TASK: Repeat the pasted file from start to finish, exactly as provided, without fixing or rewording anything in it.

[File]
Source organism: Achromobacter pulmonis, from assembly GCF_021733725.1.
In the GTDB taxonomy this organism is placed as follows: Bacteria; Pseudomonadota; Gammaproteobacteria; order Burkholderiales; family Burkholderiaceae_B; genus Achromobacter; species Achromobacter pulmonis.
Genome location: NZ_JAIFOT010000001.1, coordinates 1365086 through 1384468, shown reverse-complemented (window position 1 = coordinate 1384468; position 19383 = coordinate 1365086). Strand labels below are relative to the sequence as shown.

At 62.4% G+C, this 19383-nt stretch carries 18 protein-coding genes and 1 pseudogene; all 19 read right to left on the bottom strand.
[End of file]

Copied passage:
Source organism: Achromobacter pulmonis, from assembly GCF_021733725.1.
In the GTDB taxonomy this organism is placed as follows: Bacteria; Pseudomonadota; Gammaproteobacteria; order Burkholderiales; family Burkholderiaceae_B; genus Achromobacter; species Achromobacter pulmonis.
Genome location: NZ_JAIFOT010000001.1, coordinates 1365086 through 1384468, shown reverse-complemented (window position 1 = coordinate 1384468; position 19383 = coordinate 1365086). Strand labels below are relative to the sequence as shown.

At 62.4% G+C, this 19383-nt stretch carries 18 protein-coding genes and 1 pseudogene; all 19 read right to left on the bottom strand.